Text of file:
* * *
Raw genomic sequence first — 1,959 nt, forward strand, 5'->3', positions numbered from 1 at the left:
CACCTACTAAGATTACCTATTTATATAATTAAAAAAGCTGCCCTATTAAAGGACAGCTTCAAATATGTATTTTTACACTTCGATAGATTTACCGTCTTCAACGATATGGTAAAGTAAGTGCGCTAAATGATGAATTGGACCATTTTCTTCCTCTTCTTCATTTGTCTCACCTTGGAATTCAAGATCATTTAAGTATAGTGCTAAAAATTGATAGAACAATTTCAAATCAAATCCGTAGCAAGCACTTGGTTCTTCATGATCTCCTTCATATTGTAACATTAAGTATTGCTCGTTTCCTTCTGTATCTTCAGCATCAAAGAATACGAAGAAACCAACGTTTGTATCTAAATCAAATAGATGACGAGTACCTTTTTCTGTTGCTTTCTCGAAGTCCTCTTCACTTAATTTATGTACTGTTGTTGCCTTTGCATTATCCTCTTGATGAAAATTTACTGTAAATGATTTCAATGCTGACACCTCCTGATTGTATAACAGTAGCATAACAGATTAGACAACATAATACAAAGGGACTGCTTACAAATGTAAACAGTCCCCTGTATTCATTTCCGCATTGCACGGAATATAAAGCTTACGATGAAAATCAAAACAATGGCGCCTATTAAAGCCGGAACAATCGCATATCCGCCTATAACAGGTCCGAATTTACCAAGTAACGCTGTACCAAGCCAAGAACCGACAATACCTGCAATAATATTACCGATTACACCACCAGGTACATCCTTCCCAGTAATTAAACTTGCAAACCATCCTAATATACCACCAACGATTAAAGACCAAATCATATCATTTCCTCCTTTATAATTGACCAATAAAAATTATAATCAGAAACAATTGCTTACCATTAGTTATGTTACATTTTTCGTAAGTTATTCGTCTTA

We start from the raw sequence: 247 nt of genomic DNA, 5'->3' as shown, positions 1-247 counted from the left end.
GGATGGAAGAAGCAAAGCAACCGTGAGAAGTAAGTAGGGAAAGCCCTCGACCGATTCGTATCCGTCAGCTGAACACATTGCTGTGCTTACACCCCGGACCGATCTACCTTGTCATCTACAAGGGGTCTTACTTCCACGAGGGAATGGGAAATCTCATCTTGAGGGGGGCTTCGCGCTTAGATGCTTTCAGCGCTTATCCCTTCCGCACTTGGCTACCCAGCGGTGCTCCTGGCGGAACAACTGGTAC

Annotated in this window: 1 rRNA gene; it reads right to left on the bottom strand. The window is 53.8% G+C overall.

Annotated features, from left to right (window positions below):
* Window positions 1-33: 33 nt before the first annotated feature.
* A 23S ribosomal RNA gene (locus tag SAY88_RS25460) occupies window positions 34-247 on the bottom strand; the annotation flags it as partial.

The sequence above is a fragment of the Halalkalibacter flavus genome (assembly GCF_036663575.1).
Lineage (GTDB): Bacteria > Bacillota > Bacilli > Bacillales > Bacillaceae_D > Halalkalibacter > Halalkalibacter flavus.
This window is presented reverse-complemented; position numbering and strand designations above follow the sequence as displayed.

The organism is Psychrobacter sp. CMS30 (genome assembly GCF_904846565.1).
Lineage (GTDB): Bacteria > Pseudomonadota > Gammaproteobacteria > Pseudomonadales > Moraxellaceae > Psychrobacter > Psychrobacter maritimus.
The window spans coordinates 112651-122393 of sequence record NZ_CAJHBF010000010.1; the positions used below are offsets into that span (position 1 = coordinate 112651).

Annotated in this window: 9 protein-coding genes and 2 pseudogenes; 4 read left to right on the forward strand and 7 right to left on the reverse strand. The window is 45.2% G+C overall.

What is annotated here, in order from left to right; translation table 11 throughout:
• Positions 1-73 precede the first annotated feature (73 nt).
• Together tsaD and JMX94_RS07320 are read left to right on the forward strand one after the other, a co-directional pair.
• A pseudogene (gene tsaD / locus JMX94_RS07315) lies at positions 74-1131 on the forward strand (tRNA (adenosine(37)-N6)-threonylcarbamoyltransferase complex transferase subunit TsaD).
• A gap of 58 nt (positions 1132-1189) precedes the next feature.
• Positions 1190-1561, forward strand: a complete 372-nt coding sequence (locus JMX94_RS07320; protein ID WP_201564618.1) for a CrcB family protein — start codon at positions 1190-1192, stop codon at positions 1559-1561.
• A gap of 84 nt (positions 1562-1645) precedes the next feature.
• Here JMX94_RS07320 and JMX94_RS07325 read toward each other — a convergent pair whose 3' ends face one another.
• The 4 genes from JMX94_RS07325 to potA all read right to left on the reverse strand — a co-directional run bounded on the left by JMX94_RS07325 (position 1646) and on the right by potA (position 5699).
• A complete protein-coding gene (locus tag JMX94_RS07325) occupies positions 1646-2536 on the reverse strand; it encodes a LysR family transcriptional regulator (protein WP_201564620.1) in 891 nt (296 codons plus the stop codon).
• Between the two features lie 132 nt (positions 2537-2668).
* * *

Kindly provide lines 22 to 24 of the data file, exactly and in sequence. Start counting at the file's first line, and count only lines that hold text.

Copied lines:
• A gap of 84 nt (positions 1562-1645) precedes the next feature.
• Here JMX94_RS07320 and JMX94_RS07325 read toward each other — a convergent pair whose 3' ends face one another.
• The 4 genes from JMX94_RS07325 to potA all read right to left on the reverse strand — a co-directional run bounded on the left by JMX94_RS07325 (position 1646) and on the right by potA (position 5699).